end
# Current total is 42

We have successfully built from scratch a simple server that relies on processes and asyncronous communication.
Of course this is buggy and trivial code, but it was useful to analyze some details behind the GenServer architecture.

Now that we have a grasp of how things works, we can convert the existing code to use the GenServer behaviour. GenServer stands for “generic server”,
an abstraction/design-pattern that helps build servers with consistent and predictable interface. Here is the new server code:


defmodule CalcGenServer do
  use GenServer

  import Calculator

  def start do
    GenServer.start __MODULE__, 0
  end

  def handle_call :value, _, value do
    {:reply, value, value}
  end
 
  def handle_cast {operator, n}, value do
    {:noreply, calc(value, operator, n)}
  end
end

In order to use the GenServer behaviour we only need to define a few functions: start, with the
module name to delegate calls and casts (here the current module with __MODULE__), and the start value 0.

Casts are requests that don’t need an answer, fire-and-forget. Calls are requests that require an answer, and here we have
one example of each: reading the total value is a call, while operations with the calculator are handled with a cast.

Now, here is how we can use the new server:


{:ok, calc} = CalcGenServer.start
GenServer.cast calc, {:+, 84}
GenServer.cast calc, {:/, 2}
GenServer.call calc, :value 
# 42.0

This is fairly straightforward, and we don’t need to listen explicitly for responses anymore, as we did with the
previous example.

In this post we just scratched the surface of GenServer, for a detailed introduction and explanation I strongly recommend reading the official Elixir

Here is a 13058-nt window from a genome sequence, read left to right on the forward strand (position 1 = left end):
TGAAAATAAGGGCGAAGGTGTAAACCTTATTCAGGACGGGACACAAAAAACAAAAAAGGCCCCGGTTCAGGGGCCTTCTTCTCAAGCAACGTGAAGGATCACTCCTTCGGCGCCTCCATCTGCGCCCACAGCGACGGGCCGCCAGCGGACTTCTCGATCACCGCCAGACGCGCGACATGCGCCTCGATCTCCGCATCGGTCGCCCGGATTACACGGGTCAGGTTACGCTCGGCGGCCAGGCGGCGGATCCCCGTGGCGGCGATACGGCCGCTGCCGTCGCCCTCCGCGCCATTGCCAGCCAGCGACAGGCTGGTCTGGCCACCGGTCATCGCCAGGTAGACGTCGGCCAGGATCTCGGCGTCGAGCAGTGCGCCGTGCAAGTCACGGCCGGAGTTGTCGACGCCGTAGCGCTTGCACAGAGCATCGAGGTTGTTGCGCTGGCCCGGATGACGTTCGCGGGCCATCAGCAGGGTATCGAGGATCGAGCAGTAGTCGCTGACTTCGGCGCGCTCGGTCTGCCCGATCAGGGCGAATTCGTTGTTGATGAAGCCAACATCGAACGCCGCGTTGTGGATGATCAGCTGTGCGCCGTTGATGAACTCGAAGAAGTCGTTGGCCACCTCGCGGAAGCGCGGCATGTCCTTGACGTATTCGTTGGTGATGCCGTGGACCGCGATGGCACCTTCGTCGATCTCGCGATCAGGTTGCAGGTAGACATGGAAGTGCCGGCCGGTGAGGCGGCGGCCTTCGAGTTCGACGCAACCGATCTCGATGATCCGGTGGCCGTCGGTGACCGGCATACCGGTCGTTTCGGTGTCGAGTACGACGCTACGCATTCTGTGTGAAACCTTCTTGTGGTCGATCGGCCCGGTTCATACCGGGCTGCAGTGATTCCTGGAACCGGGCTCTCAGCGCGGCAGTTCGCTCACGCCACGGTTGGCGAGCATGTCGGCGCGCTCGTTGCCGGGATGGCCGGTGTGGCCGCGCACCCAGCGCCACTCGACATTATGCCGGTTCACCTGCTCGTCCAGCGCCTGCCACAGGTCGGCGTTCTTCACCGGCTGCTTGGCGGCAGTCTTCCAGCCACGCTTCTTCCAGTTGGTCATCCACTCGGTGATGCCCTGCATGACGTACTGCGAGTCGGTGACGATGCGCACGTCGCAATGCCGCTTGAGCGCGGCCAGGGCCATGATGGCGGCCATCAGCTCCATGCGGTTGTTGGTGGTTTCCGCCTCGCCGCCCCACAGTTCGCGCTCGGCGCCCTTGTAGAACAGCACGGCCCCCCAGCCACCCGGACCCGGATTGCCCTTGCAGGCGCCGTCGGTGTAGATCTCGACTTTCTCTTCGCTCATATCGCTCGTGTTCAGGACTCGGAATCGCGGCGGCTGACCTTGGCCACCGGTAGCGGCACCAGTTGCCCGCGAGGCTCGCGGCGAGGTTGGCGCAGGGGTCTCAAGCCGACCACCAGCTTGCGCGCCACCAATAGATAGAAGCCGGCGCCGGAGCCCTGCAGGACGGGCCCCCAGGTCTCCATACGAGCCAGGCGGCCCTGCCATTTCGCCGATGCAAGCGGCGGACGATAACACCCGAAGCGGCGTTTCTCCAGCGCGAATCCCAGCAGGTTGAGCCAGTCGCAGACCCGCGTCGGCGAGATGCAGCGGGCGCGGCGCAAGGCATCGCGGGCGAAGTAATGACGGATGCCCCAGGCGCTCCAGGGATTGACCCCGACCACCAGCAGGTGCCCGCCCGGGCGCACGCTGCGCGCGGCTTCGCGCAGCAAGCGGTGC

documentation.
Happy coding!

Testing with Espec and Elixir

Every (new) language comes with a test library, and Elixir is no exception: the name of the built-in one is ExUnit and
you can find the documentation here.

ExUnit is a good start: it is natively integrated in mix and has a few options to customize its output,
still when I use it I feel its assertion syntax is a bit harsh. So I’ve recently started using Espec,
a different testing library ispired by the awesome ruby Rspec testing framework.

Unlike other alternatives this library is not built on ExUnit, so you can’t mix the two assertion syntaxes for example,
but on the other hand you get a more polished finish.

How it works

It’s very easy to add Espec to your project; first create the project:

mix new espec_demo --module EspecDemo

then edit the mix.exs file as follows:


 def deps do
  [
    ...
    {:espec, "~> 0.8.11", only: :test}
  ]
end

def project do
  [
    ...
    preferred_cli_env: [espec: :test]
  ]
end

The shell command to run the specs is MIX_ENV=test mix espec, but thanks to the preferred_cli_env: [espec: :test] directive
you can avoid prepending MIX_ENV=test everytime you run them.

Run mix deps.get in order to download the dependecies code then run mix espec.init in order to bootstrap Espec.
This will generate a few files under the spec folder: spec_helper.exs which contains some configuration and
example_spec.exs, which includes a brief example of what can be done with Espec:


defmodule ExampleSpec do
  use ESpec

  before do
    answer = Enum.reduce((1..9), &(&2 + &1)) - 3
    {:shared, answer: answer} #saves {:key, :value} to `shared`
  end

  example "test" do
    expect shared.answer |> to(eq 42)
  end

  context "Defines context" do
    subject(shared.answer)

    it do: is_expected.to be_between(41, 43)

    describe "is an alias for context" do
      before do
        value = shared.answer * 2
        {:shared, new_answer: value}
      end

      let :val, do: shared.new_answer

      it "checks val" do
        expect val |> to(eq 84)
      end
    end
  end

  xcontext "xcontext skips examples." do
    xit "And xit also skips" do
      "skipped"
    end
  end

  pending "There are so many features to test!"
end

If you used Rspec with ruby you should feel at home with Espec: before, subject, context, describe, let, pending, expect are all there
to make you feel comfortable, and if it wasn’t for a few details you could think this was actually ruby code 😉